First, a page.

2020 coronavirus pandemic in Cape Verde

The 2019–20 coronavirus pandemic was confirmed to have reached Cape Verde in March 2020.

2020 coronavirus pandemic in Cape Verde
DiseaseCOVID-19
Virus strainSARS-CoV-2
LocationCape Verde
Arrival date20 March 2020
(2 weeks and 5 days)
Confirmed cases7[1]
Recovered0
Deaths
1

BackgroundEdit

On 12 January 2020, the World Health Organization (WHO) confirmed that a novel coronavirus was the cause of a respiratory illness in a cluster of people in Wuhan City, Hubei Province, China, which was reported to the WHO on 31 December 2019.[2][3]

The case fatality ratio for COVID-19 has been much lower than SARS of 2003,[4][5] but the transmission has been significantly greater, with a significant total death toll.[6][4]

TimelineEdit

On 20 March, the first case of COVID-19 in the country was confirmed, being a 62 year old foreigner from the United Kingdom.[7][8]

Two more cases were confirmed the following day on 21 March. Both cases were tourists, one from the Netherlands, aged 60, and one from United Kingdom, aged 62. These two cases and the previous one were all on Boa Vista island before testing positive.[9] The first death was announced[10] on 24 March, regarding the first confirmed case in Cape Verde.

On 25 March, a fourth case was confirmed, a 43 years old national citizen who has returned from Europe, being the first case detected in the country's capital, Praia, on Santiago island.[11][12] On the following day, 26 March, Cape Verde's Health minister announced that the man's wife also tested positive, thus being the first reported local transmission.[13]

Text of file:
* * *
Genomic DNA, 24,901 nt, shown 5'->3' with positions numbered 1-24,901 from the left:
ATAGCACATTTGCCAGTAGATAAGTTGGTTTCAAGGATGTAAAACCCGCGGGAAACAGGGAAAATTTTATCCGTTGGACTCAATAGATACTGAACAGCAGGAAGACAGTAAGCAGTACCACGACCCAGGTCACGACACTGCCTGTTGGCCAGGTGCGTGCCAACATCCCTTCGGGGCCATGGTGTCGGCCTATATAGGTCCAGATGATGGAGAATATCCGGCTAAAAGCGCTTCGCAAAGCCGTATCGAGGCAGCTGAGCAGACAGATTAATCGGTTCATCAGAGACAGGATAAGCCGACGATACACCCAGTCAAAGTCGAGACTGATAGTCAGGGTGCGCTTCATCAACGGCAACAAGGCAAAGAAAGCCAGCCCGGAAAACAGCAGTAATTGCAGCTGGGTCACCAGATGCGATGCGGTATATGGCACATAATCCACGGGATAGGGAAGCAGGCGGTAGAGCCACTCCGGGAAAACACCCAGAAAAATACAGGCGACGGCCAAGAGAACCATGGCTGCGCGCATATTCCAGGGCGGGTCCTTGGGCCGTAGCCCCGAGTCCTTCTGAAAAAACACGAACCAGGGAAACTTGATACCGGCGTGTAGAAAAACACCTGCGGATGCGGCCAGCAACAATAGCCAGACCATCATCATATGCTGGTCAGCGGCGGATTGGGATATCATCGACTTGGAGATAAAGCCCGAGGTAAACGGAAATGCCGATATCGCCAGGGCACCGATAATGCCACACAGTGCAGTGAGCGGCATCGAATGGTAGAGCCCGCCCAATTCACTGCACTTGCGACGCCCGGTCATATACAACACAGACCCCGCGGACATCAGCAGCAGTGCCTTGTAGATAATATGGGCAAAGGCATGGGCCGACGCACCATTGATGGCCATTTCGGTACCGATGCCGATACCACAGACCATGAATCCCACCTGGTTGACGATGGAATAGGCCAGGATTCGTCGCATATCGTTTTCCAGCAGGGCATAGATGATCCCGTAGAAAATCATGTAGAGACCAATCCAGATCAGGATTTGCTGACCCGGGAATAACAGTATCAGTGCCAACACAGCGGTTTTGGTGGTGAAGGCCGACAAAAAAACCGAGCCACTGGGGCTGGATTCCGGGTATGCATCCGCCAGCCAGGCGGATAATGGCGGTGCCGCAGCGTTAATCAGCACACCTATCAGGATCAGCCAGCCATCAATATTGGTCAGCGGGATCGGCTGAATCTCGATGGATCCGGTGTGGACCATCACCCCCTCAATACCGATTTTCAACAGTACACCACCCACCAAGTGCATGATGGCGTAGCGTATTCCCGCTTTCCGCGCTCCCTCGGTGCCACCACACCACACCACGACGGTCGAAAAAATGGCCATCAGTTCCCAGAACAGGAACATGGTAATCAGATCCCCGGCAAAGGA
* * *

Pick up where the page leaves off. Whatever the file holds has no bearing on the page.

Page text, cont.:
PreventionEdit

Since 16 March tests are being made in Cape Verde rather than abroad, by the Laboratório de Virologia de Cabo Verde, in Praia.[14]

On 17 March, as a contingency measure, Prime Minister José Ulisses Correia e Silva announced[15][16][17] the suspension of all incoming flights from the US, Brazil, Senegal, Nigeria, Portugal, and all European countries affected by the coronavirus. The suspension is active for three weeks. Exceptions are for cargo flights and flights for foreign citizens wishing to return home. The ban also applies to the docking of cruise ships, sailing ships and landing from passengers or crew from cargo ships or fishing ships. More exceptional measures[18] were taken the day after, and the contingency level was raised[19] on 27 March.

Cabo Verde Airlines had already taken the decision to suspend flights. Since 28 February the flights to Milan (Italy) are suspended. On 6 March, the flights to Lagos (Nigeria), Porto Alegre (Brazil) and Washington D.C. (United States) were also suspended. On 17 March, accordingly to the Government decision, Cabo Verde Airlines suspended all its other routes.[20]

On the 28th March, a state of emergency was declared in Cabo Verde, implementing a set of measures aimed at reducing social contact, and closing many businesses [21]

ReferencesEdit